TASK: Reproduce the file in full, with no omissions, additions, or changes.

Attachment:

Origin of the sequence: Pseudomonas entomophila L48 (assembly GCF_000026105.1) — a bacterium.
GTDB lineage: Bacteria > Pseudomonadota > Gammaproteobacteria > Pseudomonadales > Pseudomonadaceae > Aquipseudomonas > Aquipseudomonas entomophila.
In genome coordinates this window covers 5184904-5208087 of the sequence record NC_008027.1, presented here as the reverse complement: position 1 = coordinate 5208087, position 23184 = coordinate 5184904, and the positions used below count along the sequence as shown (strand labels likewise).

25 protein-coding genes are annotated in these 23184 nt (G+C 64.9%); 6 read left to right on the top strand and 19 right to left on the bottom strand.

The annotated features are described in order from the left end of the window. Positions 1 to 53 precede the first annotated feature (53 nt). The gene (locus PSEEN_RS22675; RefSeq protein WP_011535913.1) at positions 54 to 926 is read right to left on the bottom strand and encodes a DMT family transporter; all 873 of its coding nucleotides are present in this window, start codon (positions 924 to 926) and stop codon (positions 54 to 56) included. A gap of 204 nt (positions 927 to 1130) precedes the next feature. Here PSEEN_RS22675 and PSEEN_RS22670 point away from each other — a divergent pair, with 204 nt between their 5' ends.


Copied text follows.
Origin of the sequence: Pseudomonas entomophila L48 (assembly GCF_000026105.1) — a bacterium.
GTDB lineage: Bacteria > Pseudomonadota > Gammaproteobacteria > Pseudomonadales > Pseudomonadaceae > Aquipseudomonas > Aquipseudomonas entomophila.
In genome coordinates this window covers 5184904-5208087 of the sequence record NC_008027.1, presented here as the reverse complement: position 1 = coordinate 5208087, position 23184 = coordinate 5184904, and the positions used below count along the sequence as shown (strand labels likewise).

25 protein-coding genes are annotated in these 23184 nt (G+C 64.9%); 6 read left to right on the top strand and 19 right to left on the bottom strand.

The annotated features are described in order from the left end of the window. Positions 1 to 53 precede the first annotated feature (53 nt). The gene (locus PSEEN_RS22675; RefSeq protein WP_011535913.1) at positions 54 to 926 is read right to left on the bottom strand and encodes a DMT family transporter; all 873 of its coding nucleotides are present in this window, start codon (positions 924 to 926) and stop codon (positions 54 to 56) included. A gap of 204 nt (positions 927 to 1130) precedes the next feature. Here PSEEN_RS22675 and PSEEN_RS22670 point away from each other — a divergent pair, with 204 nt between their 5' ends.